After snow shelter construction, we met with all of the other troops for a campfire meeting. Discussions regarding the camp activities, protocal and camp rules were held, then each troop gave a "skit". Some of those were pretty funny ... and all of them were pretty short! Afterwards, chips and salsa were served for all.

Meeting around the campfire, discussions were held, skits presented and then chips & salsa for all.

Then, it was back to the individual troop camps for dinner, any final shelter/camp preparations and then bed. Each patrol in our troop cooked their own dinner and Marve cooked for us adults. He had some wonderfully sauted Elk Steaks and they pretty much melted in our mouths as we ate them! Very delicious! The temperature was in the low teens with a projection for a low temperature of about zero that night.

We retired to our shelters and tenets between 10:15 and 11 PM for the night. We awoke next morning to find that during the night, the temperature, after falling into the single digits just after midnight, had moderated back into the teens. Everyone slept very comfortably ... in fact, in my shelter I had been too warm and had unzipped both my insulated coveralls and my sleeping bag to allow cooler air to keep me from sweating. Any moisture, either from sweat or from a too warm shelter is highly uncomfortable in cold weather, and can turn life threatening. As a result of my experience, I was up around 5 AM to walk a couple of miles, survey the surrounding terrain, stoke our camp fire, and wait for the others to awaken.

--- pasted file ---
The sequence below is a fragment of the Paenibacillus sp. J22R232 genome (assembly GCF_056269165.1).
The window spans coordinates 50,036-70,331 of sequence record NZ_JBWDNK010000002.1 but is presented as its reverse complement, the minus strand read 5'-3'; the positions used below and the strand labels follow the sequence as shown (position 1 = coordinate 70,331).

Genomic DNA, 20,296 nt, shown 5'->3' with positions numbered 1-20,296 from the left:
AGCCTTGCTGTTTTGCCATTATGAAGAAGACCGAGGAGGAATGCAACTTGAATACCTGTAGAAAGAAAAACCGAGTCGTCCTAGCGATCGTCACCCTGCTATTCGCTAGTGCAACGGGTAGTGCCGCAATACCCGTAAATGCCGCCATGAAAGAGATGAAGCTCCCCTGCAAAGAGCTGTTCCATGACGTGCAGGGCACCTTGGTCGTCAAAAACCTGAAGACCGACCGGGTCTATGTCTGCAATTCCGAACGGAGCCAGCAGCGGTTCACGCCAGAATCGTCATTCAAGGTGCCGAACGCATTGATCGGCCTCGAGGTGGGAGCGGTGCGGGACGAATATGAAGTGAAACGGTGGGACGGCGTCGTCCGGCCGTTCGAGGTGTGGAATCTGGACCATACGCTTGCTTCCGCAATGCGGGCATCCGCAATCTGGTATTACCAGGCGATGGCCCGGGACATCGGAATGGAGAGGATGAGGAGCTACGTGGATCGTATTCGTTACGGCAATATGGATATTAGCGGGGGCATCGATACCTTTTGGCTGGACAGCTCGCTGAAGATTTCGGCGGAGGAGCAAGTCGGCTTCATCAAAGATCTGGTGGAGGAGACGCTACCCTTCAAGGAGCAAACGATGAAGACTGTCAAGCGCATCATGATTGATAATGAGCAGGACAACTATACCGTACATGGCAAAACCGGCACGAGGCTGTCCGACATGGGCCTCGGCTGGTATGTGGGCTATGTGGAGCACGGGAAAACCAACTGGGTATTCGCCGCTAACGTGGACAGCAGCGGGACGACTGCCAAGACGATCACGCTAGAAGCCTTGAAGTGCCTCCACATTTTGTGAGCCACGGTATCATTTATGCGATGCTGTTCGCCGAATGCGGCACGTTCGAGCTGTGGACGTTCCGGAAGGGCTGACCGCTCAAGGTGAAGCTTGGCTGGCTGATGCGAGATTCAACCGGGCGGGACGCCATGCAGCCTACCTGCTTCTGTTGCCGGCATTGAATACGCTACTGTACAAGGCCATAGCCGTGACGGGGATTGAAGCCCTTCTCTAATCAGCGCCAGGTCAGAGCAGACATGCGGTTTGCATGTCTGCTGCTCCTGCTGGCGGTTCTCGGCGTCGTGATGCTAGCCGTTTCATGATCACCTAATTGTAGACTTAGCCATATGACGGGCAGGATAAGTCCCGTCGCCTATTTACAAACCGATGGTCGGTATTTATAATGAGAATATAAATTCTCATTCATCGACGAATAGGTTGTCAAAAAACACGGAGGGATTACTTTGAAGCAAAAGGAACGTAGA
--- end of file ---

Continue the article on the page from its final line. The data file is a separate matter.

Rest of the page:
The boys began to awaken, talk and move around ar about 6:30 AM and were quickly ready for the 8 AM camp meeting and the presentation of the colors.

Jared outside the igloo and myself, with the snow shelters in the background.

After colors were presented, it was back for breakfast.

Again each patrol cooked for themselves ranging from bacon to sausage and eggs and hash browns. Terry had brought some sauted meat for breakfast which was mixed with eggs and cheese to make a great omlet for us adult leaders. Again, very delicious on a cold morning!

After breakfast, it was time for the instructional part of the camp. One of the principle reasons for holding a Winter Camp(oree) is to insure that the boys get good instruction in various aspects of winter and mountain survival. Four "courses" were held, taught by the local Sheriff's Department Search and Rescue team and by local adults and scout leaders. These included instruction on snow shelter construction techniques, snow camping preparedness, signaling and fir building. Both instructional and hands-on involvement are emphasized.